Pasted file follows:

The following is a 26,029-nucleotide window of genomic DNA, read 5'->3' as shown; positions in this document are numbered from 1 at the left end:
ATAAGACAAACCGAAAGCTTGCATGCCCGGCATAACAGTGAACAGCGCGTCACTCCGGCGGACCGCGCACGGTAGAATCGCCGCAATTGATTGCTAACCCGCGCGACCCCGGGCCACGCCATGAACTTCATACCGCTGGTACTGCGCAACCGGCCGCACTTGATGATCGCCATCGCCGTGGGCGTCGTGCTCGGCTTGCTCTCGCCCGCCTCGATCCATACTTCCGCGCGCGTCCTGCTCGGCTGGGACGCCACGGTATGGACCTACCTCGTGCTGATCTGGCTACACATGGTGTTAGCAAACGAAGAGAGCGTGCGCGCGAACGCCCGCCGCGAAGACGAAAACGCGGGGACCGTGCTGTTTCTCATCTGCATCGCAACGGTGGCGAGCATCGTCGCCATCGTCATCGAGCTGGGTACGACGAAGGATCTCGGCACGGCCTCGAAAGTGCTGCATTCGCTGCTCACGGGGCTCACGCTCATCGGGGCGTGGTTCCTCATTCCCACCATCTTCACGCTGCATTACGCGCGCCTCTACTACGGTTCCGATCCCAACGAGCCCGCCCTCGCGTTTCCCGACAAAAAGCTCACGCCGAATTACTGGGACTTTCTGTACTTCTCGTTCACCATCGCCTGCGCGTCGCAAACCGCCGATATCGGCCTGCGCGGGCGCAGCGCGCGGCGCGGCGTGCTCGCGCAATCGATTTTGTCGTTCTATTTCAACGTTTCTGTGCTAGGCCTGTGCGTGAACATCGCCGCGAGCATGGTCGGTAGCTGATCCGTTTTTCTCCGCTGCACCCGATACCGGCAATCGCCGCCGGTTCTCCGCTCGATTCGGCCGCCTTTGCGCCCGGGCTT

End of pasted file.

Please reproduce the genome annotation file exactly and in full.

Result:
The following is a 26,029-nucleotide window of genomic DNA, read 5'->3' as shown; positions in this document are numbered from 1 at the left end:
ATAAGACAAACCGAAAGCTTGCATGCCCGGCATAACAGTGAACAGCGCGTCACTCCGGCGGACCGCGCACGGTAGAATCGCCGCAATTGATTGCTAACCCGCGCGACCCCGGGCCACGCCATGAACTTCATACCGCTGGTACTGCGCAACCGGCCGCACTTGATGATCGCCATCGCCGTGGGCGTCGTGCTCGGCTTGCTCTCGCCCGCCTCGATCCATACTTCCGCGCGCGTCCTGCTCGGCTGGGACGCCACGGTATGGACCTACCTCGTGCTGATCTGGCTACACATGGTGTTAGCAAACGAAGAGAGCGTGCGCGCGAACGCCCGCCGCGAAGACGAAAACGCGGGGACCGTGCTGTTTCTCATCTGCATCGCAACGGTGGCGAGCATCGTCGCCATCGTCATCGAGCTGGGTACGACGAAGGATCTCGGCACGGCCTCGAAAGTGCTGCATTCGCTGCTCACGGGGCTCACGCTCATCGGGGCGTGGTTCCTCATTCCCACCATCTTCACGCTGCATTACGCGCGCCTCTACTACGGTTCCGATCCCAACGAGCCCGCCCTCGCGTTTCCCGACAAAAAGCTCACGCCGAATTACTGGGACTTTCTGTACTTCTCGTTCACCATCGCCTGCGCGTCGCAAACCGCCGATATCGGCCTGCGCGGGCGCAGCGCGCGGCGCGGCGTGCTCGCGCAATCGATTTTGTCGTTCTATTTCAACGTTTCTGTGCTAGGCCTGTGCGTGAACATCGCCGCGAGCATGGTCGGTAGCTGATCCGTTTTTCTCCGCTGCACCCGATACCGGCAATCGCCGCCGGTTCTCCGCTCGATTCGGCCGCCTTTGCGCCCGGGCTT